Hamas paves way for possible ceasefire

DEIR AL-BALAH, Gaza (AP) — Hamas has given its initial approval to a U.S.-backed proposal for a phased cease-fire in Gaza, dropping a key demand that Israel commit in advance to a full end to the war. the warA Hamas official and an Egyptian official said on Saturday, “This is not true.”

The apparent concession by the militant group, which took control of Gaza before sparking the war with its October 7 attack on Israel, could lead to the first cessation of hostilities since November and pave the way for further talks to end nine devastating months of fighting. But all sides have warned that a deal is far from certain.

In Gaza, the health ministry said an Israeli air strike on a school turned shelter killed at least 16 people and wounded at least 50 in the Nuseirat refugee camp. Children were among the dead and wounded. The Israeli military said it was investigating the report.

The two officials, who spoke on condition of anonymity to discuss ongoing negotiations, said the interim agreement reached by Washington would begin with a “full and comprehensive” six-week cease-fire during which elderly, sick and female hostages would be released in exchange for hundreds of Palestinian prisoners. During those 42 days, Israeli forces would withdraw from densely populated areas of Gaza and allow displaced people to return to their homes in northern Gaza, the officials said.

During that period, Hamas, Israel and mediators will negotiate terms for a second phase that could see the release of the remaining male hostages, both civilians and soldiers, the officials said. In return, Israel would release additional Palestinian prisoners and detainees. The third phase would involve the return of any remaining hostages, including the bodies of those killed, and the start of a reconstruction project that would take years.

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Officials said Hamas still wants written assurances from mediators that Israel will continue to negotiate a permanent ceasefire agreement once the first phase goes into effect.

A Hamas representative told The Associated Press that the movement’s agreement came after it received “verbal commitments and guarantees” from mediators that the war would not resume and that negotiations would continue until a permanent cease-fire was reached.

“Now we want these guarantees on paper,” the actor added.

Months of ceasefire talks have faltered over Hamas’s demand that any deal include a complete cessation of hostilities. Israeli Prime Minister Benjamin Netanyahu has offered to halt but not end the fighting until Israel achieves its goals of destroying Hamas’s military and governmental capabilities and returning all hostages held by the militant group.

Hamas has expressed concern that Israel will resume the war after the hostages are released. Israeli officials have said they are concerned that Hamas will prolong the talks and the initial ceasefire indefinitely without releasing all the hostages.

Netanyahu’s office did not respond to requests for comment, and there was no immediate comment from Washington. On Friday, the Israeli prime minister confirmed that the head of the Mossad spy agency had made a whirlwind visit to Qatar, the main mediator, but his office said “gaps between the two sides” remained.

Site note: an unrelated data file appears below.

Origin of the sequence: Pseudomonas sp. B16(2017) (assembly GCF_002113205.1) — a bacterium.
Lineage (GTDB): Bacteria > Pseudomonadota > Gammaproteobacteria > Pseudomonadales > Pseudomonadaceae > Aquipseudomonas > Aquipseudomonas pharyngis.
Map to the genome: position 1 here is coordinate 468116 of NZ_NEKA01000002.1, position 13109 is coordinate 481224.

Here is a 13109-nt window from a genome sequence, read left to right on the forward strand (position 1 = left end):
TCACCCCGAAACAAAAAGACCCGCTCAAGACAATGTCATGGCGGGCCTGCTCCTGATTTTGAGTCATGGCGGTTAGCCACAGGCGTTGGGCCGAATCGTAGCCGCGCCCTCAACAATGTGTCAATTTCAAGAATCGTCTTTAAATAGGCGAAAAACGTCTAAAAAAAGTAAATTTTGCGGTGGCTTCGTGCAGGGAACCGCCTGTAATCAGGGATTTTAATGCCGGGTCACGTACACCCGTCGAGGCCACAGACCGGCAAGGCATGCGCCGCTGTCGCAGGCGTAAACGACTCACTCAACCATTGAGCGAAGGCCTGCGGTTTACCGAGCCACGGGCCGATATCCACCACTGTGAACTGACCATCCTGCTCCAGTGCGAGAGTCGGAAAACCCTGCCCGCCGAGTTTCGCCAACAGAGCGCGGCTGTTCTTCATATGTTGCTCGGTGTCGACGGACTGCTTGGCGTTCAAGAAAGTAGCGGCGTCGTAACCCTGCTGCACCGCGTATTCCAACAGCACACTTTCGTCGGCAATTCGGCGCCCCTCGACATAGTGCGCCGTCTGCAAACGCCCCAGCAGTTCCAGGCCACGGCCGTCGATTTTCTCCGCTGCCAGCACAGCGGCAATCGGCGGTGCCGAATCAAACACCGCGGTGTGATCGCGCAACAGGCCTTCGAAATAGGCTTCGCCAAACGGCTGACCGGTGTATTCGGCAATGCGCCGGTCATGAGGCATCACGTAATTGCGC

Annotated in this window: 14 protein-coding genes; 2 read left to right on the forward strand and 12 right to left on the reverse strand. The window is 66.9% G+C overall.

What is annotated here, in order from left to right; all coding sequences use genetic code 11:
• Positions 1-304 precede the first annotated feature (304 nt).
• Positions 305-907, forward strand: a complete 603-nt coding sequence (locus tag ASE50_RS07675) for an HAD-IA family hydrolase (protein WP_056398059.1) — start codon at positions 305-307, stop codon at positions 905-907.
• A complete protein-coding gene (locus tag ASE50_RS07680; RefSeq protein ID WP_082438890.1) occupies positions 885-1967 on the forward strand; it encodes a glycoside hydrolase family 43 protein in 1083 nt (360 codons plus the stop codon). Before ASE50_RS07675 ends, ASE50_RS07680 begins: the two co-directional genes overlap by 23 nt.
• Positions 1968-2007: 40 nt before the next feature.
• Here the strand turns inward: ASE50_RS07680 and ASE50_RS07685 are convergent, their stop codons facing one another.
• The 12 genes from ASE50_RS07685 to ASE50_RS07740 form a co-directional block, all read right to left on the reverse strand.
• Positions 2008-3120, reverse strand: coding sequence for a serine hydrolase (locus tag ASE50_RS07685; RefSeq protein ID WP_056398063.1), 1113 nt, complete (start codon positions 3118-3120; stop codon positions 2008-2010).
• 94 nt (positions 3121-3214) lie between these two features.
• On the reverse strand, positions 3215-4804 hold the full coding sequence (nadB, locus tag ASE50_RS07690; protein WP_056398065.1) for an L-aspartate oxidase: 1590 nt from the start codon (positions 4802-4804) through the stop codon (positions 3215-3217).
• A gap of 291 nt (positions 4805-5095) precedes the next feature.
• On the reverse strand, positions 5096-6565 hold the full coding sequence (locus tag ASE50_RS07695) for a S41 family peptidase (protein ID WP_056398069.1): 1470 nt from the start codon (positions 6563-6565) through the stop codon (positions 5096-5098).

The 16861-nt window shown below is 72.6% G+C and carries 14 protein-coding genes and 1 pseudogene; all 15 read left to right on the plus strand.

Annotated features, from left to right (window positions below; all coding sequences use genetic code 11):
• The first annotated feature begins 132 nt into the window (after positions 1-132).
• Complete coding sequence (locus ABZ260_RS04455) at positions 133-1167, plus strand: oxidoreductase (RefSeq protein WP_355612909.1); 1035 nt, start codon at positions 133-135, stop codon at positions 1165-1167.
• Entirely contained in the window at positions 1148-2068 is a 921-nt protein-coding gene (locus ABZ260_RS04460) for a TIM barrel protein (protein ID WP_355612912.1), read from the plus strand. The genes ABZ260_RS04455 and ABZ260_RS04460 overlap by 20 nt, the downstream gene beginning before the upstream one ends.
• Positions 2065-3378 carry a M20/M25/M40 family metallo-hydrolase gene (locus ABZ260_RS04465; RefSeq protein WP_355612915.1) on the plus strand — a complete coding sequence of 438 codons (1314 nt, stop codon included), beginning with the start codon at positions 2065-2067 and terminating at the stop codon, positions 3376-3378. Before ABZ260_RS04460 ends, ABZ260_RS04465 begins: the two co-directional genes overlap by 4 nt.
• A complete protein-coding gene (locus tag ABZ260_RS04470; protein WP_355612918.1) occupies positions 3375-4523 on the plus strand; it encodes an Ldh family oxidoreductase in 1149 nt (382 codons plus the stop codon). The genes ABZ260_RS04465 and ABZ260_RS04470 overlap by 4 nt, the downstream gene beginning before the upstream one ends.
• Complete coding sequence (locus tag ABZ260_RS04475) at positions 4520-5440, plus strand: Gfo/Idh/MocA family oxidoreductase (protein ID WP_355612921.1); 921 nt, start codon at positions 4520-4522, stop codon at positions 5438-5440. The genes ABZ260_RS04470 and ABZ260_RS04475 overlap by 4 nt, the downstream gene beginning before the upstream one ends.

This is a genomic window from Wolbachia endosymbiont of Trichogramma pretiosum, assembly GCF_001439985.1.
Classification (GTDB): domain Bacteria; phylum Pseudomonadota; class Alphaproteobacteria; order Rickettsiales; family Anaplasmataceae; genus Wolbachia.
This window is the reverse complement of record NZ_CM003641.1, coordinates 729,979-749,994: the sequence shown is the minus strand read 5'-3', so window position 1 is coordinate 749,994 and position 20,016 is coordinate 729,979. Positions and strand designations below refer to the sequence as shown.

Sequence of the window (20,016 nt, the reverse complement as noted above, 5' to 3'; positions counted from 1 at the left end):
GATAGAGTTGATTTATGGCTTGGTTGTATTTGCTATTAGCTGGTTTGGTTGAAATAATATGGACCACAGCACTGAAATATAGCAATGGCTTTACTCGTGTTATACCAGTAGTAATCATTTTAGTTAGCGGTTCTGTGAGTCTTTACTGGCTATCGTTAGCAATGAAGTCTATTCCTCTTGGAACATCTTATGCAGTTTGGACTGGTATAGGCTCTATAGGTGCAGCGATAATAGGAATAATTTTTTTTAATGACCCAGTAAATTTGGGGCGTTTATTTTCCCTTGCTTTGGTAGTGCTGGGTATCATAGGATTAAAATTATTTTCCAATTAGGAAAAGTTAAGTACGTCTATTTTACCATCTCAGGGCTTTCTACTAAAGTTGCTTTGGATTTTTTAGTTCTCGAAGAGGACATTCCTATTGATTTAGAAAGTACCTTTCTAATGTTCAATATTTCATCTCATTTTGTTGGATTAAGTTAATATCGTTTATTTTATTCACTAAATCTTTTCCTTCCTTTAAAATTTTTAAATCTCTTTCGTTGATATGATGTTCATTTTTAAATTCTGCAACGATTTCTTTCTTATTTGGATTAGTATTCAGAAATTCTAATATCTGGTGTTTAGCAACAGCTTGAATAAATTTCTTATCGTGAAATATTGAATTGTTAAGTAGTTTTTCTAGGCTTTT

“For the first time in months, we feel hope,” said a statement from several of the hostages’ families. “Netanyahu, we have seen how deals are foiled time and time again in real time. Don’t you dare break our hearts again.”

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Israel launched the war on Gaza after Hamas militants stormed southern Israel in October, killing about 1,200 people – mostly civilians – and kidnapping about 250 others. Israel says Hamas is still holding about 120 hostages – about a third of whom are now believed to be dead.

Since then, the Israeli air and ground assault has killed more than 38,000 people in Gaza, according to the territory’s health ministry, which does not distinguish between combatants and civilians in its count. The offensive has caused widespread destruction and a humanitarian crisis that has left hundreds of thousands of people on the brink of starvation, according to international officials.

The two officials said the ceasefire agreement would allow about 600 trucks loaded with humanitarian aid into Gaza each day, half of them bound for the hard-hit northern part of the territory. Since the Israeli assault on the southernmost city of Rafah, aid supplies entering Gaza have been severely reduced.

“We want to eat, but where do we eat? The country is exhausted. The country is miserable. It is unlivable,” said Walid Hijazi, a resident of the Jabalia refugee camp in northern Gaza. “We feel sorry for the donkeys because we ate their wheat and barley.”

The Israeli bombing of Gaza continues.

The Hamas-run Interior Ministry said four police officers were killed in an Israeli air strike in Rafah. The ministry, which oversees the civilian police, said the officers were killed while on foot patrols. It said eight other officers were wounded. The Israeli military did not immediately respond to questions.

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In Deir al-Balah, funeral prayers were held for 12 Palestinians, including five children and two women, who were killed in three separate airstrikes in central Gaza on Friday and Saturday, according to hospital officials.

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This report was prepared by Magdy from Cairo, Egypt.

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Learn more about AP’s coverage at https://apnews.com/hub/Israel-Hamas-War

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